In an alternative embodiment, the exemplary apparatus further includes a circuit board having a top surface and a bottom surface, the substrate being disposed on the top surface of the-circuit board through the grid of electrical conductive balls disposed on the bottom surface of the substrate, a second grid of electrically conductive vias disposed through the circuit board to connect the top and bottom surfaces of the circuit board, and one or more capacitors disposed on the bottom surface of the circuit board, the one or more capacitors coupling one or more vias of the circuit board.
The present invention includes methods which form these apparatus. Other features of the present invention will be apparent from the accompanying drawings and from the detailed description which follows.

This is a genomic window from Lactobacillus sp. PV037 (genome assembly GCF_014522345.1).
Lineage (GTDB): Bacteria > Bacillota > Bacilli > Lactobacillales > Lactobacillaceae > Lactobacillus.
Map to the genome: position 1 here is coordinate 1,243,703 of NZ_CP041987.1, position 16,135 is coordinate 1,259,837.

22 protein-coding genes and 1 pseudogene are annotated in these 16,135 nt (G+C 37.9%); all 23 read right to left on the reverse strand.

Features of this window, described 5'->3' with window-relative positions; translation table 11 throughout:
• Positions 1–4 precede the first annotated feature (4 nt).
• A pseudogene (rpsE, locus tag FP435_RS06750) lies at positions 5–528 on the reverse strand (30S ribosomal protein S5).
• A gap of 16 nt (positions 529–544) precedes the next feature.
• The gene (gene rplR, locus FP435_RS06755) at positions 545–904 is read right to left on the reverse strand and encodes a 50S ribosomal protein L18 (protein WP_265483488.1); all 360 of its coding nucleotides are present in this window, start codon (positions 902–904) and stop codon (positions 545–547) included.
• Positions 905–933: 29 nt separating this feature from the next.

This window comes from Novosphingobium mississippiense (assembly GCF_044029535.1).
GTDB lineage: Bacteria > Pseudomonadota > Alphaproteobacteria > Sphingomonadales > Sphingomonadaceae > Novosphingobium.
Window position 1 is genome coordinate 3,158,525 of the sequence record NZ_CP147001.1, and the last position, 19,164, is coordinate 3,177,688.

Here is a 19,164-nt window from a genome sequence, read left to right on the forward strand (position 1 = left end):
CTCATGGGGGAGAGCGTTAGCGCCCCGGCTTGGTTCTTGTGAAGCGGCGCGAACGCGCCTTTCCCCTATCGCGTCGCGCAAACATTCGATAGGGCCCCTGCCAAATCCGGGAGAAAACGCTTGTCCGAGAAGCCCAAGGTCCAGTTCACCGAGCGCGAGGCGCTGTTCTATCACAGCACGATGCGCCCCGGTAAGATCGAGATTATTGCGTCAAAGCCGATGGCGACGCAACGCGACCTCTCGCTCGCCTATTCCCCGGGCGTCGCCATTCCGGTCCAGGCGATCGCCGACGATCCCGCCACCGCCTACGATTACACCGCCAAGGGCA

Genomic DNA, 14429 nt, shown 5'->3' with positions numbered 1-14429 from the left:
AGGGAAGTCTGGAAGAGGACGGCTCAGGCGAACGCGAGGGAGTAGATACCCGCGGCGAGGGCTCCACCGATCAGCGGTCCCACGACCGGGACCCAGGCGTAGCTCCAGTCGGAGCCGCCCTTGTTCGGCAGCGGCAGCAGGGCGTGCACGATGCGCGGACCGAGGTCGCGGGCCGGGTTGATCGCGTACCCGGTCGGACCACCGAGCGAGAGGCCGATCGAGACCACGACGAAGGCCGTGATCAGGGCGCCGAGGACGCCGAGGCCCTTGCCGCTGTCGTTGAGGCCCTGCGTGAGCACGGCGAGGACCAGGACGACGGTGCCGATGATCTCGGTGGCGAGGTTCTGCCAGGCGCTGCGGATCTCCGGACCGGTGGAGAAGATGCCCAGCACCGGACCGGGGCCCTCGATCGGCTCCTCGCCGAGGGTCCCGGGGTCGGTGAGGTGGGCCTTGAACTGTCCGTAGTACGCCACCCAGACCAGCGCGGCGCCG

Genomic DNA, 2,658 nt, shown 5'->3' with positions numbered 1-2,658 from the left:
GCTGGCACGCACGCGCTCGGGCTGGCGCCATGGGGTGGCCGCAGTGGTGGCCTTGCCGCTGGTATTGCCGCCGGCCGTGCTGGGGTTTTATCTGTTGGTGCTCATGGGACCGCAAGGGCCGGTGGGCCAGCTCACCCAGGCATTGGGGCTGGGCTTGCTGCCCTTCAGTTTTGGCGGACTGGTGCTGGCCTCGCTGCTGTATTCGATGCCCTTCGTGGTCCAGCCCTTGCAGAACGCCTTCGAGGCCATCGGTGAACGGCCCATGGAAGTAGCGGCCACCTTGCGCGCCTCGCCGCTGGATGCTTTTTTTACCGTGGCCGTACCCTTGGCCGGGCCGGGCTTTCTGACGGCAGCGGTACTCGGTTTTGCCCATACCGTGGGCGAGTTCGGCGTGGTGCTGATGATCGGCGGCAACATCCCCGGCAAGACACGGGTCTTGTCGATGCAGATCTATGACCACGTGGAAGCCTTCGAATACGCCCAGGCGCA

The present invention is illustrated by way of example and not limitation in the figures of the accompanying drawings in which like references indicate similar elements.
The following description and drawings are illustrative of the invention and are not to be construed as limiting the invention. Numerous specific details are described to provide a thorough understanding of the present invention. However, in certain instances, well-known or conventional details are not described in order to not unnecessarily obscure the present invention in detail.
Wherein L is the self inductance of signal S1, and M1x is the mutual inductance between the signal S1 and signal Sx. As a result, the voltage resulting from the mutual inductance could be significant, because all mutual inductances are additive and have the same sign as the self inductance. This raises the effective inductance for a given signal, for example, in some cases, by as much as five to ten times.